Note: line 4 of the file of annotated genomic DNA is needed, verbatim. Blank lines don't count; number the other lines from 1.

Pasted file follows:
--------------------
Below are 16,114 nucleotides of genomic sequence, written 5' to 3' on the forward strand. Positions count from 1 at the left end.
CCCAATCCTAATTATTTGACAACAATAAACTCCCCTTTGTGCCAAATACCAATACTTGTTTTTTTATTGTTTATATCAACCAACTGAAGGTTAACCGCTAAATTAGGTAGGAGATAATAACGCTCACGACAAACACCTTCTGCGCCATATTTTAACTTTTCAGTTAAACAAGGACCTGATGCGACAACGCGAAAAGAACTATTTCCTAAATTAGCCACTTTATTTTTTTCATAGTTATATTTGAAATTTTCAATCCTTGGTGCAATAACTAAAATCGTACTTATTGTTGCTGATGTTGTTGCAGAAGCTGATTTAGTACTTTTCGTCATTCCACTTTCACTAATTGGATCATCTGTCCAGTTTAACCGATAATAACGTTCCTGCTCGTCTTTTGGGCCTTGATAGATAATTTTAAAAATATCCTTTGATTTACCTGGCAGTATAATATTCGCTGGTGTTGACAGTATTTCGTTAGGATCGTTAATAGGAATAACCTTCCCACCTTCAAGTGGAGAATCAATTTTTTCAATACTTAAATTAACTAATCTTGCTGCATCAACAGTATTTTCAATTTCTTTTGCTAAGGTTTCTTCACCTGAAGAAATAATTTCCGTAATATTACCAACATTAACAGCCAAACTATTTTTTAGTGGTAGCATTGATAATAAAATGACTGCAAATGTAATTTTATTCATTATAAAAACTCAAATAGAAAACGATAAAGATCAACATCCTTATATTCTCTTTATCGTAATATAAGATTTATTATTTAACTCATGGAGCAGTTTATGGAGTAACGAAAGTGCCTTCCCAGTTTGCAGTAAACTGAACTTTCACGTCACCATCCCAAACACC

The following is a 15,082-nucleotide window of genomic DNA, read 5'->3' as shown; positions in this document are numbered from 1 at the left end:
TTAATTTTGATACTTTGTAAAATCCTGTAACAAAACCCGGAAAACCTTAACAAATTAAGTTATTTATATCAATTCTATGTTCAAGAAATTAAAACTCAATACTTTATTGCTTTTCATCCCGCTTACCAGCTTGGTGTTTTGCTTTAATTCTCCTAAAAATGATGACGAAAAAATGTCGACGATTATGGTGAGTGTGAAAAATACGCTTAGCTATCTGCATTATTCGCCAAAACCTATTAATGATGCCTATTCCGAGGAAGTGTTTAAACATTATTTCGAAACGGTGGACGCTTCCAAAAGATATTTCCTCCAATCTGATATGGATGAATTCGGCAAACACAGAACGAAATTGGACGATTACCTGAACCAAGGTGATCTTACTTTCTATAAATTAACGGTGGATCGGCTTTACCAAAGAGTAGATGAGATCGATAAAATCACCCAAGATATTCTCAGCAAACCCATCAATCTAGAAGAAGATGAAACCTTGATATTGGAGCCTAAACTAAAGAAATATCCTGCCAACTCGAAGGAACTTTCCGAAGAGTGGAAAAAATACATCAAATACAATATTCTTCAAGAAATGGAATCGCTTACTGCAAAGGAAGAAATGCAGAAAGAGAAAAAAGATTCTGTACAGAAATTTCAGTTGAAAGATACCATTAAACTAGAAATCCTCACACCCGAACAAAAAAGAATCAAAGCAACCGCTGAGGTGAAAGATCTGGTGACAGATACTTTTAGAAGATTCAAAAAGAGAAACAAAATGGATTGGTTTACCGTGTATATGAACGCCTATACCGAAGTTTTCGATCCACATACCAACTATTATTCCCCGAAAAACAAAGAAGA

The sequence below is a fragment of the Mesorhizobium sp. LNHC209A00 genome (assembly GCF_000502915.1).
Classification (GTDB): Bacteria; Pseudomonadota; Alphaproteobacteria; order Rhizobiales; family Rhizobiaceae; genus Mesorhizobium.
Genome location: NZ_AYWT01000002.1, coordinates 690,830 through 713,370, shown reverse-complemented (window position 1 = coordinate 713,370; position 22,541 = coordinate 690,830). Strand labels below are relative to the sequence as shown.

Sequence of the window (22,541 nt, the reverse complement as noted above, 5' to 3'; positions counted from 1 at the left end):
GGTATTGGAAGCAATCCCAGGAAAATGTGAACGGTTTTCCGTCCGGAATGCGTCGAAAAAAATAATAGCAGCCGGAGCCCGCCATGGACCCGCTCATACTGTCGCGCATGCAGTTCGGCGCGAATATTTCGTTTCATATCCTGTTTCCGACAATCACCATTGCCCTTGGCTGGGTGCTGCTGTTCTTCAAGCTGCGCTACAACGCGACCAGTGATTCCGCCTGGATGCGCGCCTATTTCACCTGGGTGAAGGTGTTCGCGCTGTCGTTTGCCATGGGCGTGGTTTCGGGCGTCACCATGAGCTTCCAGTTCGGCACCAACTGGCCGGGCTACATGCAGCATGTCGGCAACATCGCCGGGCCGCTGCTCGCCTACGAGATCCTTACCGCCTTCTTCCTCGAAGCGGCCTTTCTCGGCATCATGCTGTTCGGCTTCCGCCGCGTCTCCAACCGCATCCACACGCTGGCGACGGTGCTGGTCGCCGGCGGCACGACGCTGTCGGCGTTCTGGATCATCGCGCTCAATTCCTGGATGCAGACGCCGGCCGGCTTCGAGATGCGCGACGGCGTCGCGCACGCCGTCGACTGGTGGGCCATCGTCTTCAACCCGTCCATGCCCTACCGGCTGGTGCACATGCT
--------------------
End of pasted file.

TTAATTTTGATACTTTGTAAAATCCTGTAACAAAACCCGGAAAACCTTAACAAATTAAGTTATTTATATCAATTCTATGTTCAAGAAATTAAAACTCAATACTTTATTGCTTTTCATCCCGCTTACCAGCTTGGTGTTTTGCTTTAATTCTCCTAAAAATGATGACGAAAAAATGTCGACGATTATGGTGAGTGTGAAAAATACGCTTAGCTATCTGCATTATTCGCCAAAACCTATTAATGATGCCTATTCCGAGGAAGTGTTTAAACATTATTTCGAAACGGTGGACGCTTCCAAAAGATATTTCCTCCAATCTGATATGGATGAATTCGGCAAACACAGAACGAAATTGGACGATTACCTGAACCAAGGTGATCTTACTTTCTATAAATTAACGGTGGATCGGCTTTACCAAAGAGTAGATGAGATCGATAAAATCACCCAAGATATTCTCAGCAAACCCATCAATCTAGAAGAAGATGAAACCTTGATATTGGAGCCTAAACTAAAGAAATATCCTGCCAACTCGAAGGAACTTTCCGAAGAGTGGAAAAAATACATCAAATACAATATTCTTCAAGAAATGGAATCGCTTACTGCAAAGGAAGAAATGCAGAAAGAGAAAAAAGATTCTGTACAGAAATTTCAGTTGAAAGATACCATTAAACTAGAAATCCTCACACCCGAACAAAAAAGAATCAAAGCAACCGCTGAGGTGAAAGATCTGGTGACAGATACTTTTAGAAGATTCAAAAAGAGAAACAAAATGGATTGGTTTACCGTGTATATGAACGCCTATACCGAAGTTTTCGATCCACATACCAACTATTATTCCCCGAAAAACAAAGAAGA